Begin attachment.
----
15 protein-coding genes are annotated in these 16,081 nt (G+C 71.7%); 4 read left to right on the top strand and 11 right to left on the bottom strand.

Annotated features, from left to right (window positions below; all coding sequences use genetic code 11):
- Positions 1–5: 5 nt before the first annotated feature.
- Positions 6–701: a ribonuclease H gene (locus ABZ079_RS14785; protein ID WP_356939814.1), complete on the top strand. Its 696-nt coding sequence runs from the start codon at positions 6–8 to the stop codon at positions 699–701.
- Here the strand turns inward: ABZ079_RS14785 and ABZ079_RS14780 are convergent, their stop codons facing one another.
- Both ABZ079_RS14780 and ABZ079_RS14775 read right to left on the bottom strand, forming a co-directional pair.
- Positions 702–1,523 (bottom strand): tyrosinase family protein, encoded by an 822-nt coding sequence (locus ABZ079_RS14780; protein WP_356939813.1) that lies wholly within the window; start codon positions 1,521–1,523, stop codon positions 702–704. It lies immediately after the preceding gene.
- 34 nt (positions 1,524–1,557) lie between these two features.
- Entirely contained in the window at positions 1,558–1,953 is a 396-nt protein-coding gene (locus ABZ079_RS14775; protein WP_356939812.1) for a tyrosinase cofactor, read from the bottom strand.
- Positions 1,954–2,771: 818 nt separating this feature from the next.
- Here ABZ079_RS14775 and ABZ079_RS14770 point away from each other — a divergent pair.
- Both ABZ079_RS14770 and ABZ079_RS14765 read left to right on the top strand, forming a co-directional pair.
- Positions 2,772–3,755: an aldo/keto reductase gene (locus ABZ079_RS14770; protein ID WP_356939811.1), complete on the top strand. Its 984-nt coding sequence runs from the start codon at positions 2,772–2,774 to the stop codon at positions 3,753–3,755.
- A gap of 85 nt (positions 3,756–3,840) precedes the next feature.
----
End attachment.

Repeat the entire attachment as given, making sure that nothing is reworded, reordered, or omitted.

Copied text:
15 protein-coding genes are annotated in these 16,081 nt (G+C 71.7%); 4 read left to right on the top strand and 11 right to left on the bottom strand.

Annotated features, from left to right (window positions below; all coding sequences use genetic code 11):
- Positions 1–5: 5 nt before the first annotated feature.
- Positions 6–701: a ribonuclease H gene (locus ABZ079_RS14785; protein ID WP_356939814.1), complete on the top strand. Its 696-nt coding sequence runs from the start codon at positions 6–8 to the stop codon at positions 699–701.
- Here the strand turns inward: ABZ079_RS14785 and ABZ079_RS14780 are convergent, their stop codons facing one another.
- Both ABZ079_RS14780 and ABZ079_RS14775 read right to left on the bottom strand, forming a co-directional pair.
- Positions 702–1,523 (bottom strand): tyrosinase family protein, encoded by an 822-nt coding sequence (locus ABZ079_RS14780; protein WP_356939813.1) that lies wholly within the window; start codon positions 1,521–1,523, stop codon positions 702–704. It lies immediately after the preceding gene.
- 34 nt (positions 1,524–1,557) lie between these two features.
- Entirely contained in the window at positions 1,558–1,953 is a 396-nt protein-coding gene (locus ABZ079_RS14775; protein WP_356939812.1) for a tyrosinase cofactor, read from the bottom strand.
- Positions 1,954–2,771: 818 nt separating this feature from the next.
- Here ABZ079_RS14775 and ABZ079_RS14770 point away from each other — a divergent pair.
- Both ABZ079_RS14770 and ABZ079_RS14765 read left to right on the top strand, forming a co-directional pair.
- Positions 2,772–3,755: an aldo/keto reductase gene (locus ABZ079_RS14770; protein ID WP_356939811.1), complete on the top strand. Its 984-nt coding sequence runs from the start codon at positions 2,772–2,774 to the stop codon at positions 3,753–3,755.
- A gap of 85 nt (positions 3,756–3,840) precedes the next feature.